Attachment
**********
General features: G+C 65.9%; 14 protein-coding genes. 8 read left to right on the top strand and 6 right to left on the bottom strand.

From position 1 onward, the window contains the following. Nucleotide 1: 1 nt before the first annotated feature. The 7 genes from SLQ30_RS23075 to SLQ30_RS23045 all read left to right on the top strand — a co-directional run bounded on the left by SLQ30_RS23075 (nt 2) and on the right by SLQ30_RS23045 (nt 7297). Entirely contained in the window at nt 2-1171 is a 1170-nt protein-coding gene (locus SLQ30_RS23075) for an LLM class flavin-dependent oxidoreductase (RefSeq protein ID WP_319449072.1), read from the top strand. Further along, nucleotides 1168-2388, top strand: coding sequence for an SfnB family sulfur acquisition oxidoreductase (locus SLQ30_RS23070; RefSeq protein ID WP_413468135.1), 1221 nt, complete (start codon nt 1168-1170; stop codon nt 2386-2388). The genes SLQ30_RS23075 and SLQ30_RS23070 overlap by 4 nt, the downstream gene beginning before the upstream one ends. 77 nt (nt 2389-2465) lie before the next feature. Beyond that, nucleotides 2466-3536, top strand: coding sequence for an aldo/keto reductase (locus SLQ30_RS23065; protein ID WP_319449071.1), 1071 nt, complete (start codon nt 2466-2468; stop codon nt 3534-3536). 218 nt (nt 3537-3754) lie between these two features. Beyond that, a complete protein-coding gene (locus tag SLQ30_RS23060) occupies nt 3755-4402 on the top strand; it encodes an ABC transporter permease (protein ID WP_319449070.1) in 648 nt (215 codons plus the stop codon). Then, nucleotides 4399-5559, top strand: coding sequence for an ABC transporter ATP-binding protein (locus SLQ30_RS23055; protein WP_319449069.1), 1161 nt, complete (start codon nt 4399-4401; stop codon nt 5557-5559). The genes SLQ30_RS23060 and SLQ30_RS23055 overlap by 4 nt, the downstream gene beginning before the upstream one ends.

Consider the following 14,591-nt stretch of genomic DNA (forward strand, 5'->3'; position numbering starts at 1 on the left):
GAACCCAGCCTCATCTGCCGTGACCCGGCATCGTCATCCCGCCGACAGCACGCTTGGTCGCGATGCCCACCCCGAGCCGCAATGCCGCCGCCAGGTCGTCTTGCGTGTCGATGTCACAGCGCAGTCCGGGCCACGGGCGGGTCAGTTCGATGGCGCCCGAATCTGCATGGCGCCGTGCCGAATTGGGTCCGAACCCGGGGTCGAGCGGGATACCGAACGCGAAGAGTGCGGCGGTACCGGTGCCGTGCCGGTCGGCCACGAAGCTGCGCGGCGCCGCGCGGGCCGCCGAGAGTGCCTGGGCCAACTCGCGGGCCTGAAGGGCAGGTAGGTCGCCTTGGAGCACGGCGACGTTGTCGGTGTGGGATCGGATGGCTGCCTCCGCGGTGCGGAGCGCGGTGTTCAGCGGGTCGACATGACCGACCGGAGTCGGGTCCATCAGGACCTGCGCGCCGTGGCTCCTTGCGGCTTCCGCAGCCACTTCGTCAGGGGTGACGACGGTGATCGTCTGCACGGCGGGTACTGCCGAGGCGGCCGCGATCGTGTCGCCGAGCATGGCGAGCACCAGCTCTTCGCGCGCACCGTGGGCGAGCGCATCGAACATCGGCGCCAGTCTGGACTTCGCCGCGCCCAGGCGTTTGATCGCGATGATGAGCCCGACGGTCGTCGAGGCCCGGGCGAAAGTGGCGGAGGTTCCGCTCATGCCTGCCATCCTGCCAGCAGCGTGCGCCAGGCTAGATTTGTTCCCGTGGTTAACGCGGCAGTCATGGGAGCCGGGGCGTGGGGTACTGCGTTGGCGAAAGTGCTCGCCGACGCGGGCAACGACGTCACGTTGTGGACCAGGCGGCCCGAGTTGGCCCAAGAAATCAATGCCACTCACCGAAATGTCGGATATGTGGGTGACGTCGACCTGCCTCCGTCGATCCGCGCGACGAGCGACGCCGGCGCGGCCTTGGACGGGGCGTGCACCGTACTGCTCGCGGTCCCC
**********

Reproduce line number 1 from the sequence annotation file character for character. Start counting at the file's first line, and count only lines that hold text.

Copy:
General features: G+C 65.9%; 14 protein-coding genes. 8 read left to right on the top strand and 6 right to left on the bottom strand.